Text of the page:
This book examines the concept of “ Neurosemantics”, a term currently used in two different senses: the informational meaning of the physical processes in the neural circuits, and semantics in its classical sense, as the meaning of language, explained in terms of neural processes. The book explores this second sense of neurosemantics, yet in doing so, it addresses much of the first meaning as well. Divided into two parts, the book starts with a description and analysis of the mathematics of (...)
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  9. added 2016-04-25
    David Miguel Gray (2014). Failing to Self-Ascribe Thought and Motion: Towards a Three-Factor Account of Passivity Symptoms in Schizophrenia. Schizophrenia Research 152 (1):28-32.
    There has recently been emphasis put on providing two-factor accounts of monothematic delusions. Such accounts would explain (1) whether a delusional hypothesis (e.g. someone else is inserting thoughts into my mind) can be understood as a prima facie reasonable response to an experience and (2) why such a delusional hypothesis is believed and maintained given its implausibility and evidence against it. I argue that if we are to avoid obfuscating the cognitive mechanisms involved in monothematic delusion formation we (...)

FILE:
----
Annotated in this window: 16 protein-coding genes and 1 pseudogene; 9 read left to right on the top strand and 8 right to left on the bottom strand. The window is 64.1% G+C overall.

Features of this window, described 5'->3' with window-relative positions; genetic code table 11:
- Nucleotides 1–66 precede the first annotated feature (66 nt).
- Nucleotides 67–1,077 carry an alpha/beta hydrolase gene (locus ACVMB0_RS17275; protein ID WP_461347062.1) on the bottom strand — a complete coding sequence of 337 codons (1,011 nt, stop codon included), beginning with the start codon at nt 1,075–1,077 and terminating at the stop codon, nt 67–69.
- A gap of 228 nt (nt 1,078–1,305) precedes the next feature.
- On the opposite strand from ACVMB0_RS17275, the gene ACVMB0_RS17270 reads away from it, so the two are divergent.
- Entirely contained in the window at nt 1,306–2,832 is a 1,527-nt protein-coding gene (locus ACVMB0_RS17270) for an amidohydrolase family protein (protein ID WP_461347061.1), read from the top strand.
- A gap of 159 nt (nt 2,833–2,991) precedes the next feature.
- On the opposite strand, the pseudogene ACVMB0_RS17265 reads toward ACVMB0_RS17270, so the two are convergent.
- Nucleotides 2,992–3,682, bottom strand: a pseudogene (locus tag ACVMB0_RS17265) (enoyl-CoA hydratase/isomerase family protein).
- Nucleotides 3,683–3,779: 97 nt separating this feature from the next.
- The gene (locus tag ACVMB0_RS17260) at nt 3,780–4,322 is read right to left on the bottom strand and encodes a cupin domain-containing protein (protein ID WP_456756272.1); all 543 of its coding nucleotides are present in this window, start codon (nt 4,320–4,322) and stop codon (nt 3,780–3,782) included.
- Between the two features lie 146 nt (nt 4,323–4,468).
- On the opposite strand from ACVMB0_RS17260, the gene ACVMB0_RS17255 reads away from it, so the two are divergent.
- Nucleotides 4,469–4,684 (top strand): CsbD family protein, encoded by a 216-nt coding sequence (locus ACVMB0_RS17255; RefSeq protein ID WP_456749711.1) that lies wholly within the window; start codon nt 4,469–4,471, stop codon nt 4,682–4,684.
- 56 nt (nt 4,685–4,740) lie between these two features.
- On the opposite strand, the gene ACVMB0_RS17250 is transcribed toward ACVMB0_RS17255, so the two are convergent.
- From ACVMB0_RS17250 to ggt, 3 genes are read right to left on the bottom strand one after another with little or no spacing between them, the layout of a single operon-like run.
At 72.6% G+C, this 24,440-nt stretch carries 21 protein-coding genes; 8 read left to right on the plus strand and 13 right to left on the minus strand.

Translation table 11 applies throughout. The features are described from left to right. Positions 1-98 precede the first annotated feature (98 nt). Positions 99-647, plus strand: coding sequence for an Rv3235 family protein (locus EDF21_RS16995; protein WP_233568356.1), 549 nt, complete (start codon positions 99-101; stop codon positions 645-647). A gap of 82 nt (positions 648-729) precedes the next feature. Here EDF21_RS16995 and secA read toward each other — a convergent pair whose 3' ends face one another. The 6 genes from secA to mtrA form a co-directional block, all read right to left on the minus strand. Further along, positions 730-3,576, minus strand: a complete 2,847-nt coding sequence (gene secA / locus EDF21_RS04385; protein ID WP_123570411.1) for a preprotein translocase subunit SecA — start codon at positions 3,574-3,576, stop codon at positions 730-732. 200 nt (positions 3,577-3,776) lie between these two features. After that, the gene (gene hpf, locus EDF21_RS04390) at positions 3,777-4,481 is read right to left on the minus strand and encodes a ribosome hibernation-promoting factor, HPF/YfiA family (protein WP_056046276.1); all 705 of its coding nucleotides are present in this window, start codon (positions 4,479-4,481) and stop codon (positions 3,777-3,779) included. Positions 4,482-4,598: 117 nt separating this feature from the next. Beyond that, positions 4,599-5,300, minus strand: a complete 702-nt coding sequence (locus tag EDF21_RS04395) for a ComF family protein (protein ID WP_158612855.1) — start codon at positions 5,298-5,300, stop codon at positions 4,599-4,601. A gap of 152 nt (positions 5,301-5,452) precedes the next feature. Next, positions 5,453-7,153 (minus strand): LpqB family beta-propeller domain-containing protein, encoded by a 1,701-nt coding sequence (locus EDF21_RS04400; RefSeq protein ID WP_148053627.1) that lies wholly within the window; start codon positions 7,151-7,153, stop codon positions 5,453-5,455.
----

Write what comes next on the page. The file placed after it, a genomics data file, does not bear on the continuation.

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  10. added 2016-04-23
    Matthew Frise (forthcoming). No Need to Know. Philosophical Studies:1-11.
    I introduce and defend an argument against the popular view that anything falling short of knowledge falls short in value. The nature of belief and cognitive psychological research on memory, I claim, support the argument. I also show that not even the most appealing mode of knowledge is distinctively valuable.
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  11. added 2016-04-23
    Steven Gross (2016). Review of The Cognitive Penetrability of Perception (Zeimbekis and Raftopoulos, Eds.). [REVIEW] Notre Dame Philosophical Reviews 2016:1-7.
  12. added 2016-04-21
    Peter Langland-Hassan (forthcoming). Pain and Incorrigibility. In J. Corns (ed.), Routledge Handbook of Philosophy of Pain. Routledge